The Department of Homeland Security (DHS) and FBI have rebuffed reports that hackers were responsible for damaging a pump at an Illinois water utility facility.
"After detailed analysis, DHS and the FBI have found no evidence of a cyber intrusion into the SCADA system of the Curran-Gardner Public Water District in Springfield, Illinois," DHS spokesman Chris Ortman claimed in a statement obtained by CNET.
"There is no evidence to support claims made in initial reports - which were based on raw, unconfirmed data and subsequently leaked to the media -that any credentials were stolen, or that the vendor was involved in any malicious activity that led to a pump failure at the water plant. In addition, DHS and FBI have concluded that there was no malicious traffic from Russia or any foreign entities, as previously reported."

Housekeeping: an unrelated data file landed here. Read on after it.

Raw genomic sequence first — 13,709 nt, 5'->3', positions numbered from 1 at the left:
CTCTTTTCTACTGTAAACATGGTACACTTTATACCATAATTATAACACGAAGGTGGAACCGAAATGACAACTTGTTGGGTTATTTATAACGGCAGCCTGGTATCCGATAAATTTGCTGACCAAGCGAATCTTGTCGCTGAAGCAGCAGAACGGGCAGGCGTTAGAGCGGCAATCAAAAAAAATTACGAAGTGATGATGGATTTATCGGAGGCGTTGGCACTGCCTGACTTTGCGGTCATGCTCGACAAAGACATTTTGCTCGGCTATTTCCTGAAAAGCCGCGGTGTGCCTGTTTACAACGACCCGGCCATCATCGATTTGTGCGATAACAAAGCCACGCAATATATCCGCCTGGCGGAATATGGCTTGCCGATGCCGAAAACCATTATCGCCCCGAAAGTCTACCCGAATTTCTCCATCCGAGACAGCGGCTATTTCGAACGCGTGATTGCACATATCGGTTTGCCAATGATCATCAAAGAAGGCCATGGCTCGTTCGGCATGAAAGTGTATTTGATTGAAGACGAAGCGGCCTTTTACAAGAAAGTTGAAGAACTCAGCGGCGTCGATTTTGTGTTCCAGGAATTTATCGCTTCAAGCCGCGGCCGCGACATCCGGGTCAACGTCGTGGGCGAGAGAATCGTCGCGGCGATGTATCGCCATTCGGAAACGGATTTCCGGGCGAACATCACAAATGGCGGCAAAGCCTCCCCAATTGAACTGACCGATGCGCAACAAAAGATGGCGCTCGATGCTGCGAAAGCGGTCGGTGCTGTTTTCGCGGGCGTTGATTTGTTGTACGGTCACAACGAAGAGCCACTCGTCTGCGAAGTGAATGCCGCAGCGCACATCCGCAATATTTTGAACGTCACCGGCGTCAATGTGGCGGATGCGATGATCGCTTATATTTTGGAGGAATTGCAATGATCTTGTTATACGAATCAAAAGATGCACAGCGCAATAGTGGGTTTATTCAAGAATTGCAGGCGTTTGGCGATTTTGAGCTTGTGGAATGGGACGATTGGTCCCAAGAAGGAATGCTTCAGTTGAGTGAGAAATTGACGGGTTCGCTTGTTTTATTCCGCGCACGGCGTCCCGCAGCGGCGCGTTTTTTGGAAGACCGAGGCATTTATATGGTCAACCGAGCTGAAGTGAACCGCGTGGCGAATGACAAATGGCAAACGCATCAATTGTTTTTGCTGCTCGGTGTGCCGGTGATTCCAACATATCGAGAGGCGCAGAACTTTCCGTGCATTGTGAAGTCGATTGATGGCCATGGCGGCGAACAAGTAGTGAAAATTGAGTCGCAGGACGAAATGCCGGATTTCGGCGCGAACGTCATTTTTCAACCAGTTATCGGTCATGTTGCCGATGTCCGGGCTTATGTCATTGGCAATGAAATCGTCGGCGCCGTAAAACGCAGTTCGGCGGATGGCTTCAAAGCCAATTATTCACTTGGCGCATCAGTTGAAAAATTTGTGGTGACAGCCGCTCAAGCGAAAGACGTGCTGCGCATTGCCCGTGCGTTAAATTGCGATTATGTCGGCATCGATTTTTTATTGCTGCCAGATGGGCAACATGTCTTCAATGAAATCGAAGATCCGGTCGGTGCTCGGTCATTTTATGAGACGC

Unsurprisingly, SCADA security expert Joe Weiss - who first reported the incident - seemed rather skeptical about the latest DHS statement.
"The DHS statement released recently appears to conflict with the Illinois State Terrorism and Intelligence Center (STIC) report and its positive statements that an event had occurred. This begs the question why two government agencies disagree over whether a cyber event that damaged equipment had occurred at a water utility," Weiss wrote in a blog post.
"Yesterday, a note was sent from DHS-sponsored Industrial Control Systems Joint Working Group (ICSJWG) stating they were notified about the STIC report on November 16. Why did it take so long for them to be notified? In addition, on Nov. 18 on a local TV station, the general manager of the water utility [stated] that it had been hacked with resulting damage to a water pump."
Weiss also confirmed that assuming control of a SCADA system could allow hackers to damage critical infrastructure such as water treatment plants.
"SCADA is called the 'master station' for a reason... [For example], they could slam a valve shut. [Remember], you've got to close them slowly to avoid setting up a shockwave that works like a water hammer in the system... If you send a command to more than one pump and there is a blockage somewhere, you can stress a pipeline until the water makes a hole in it," he added.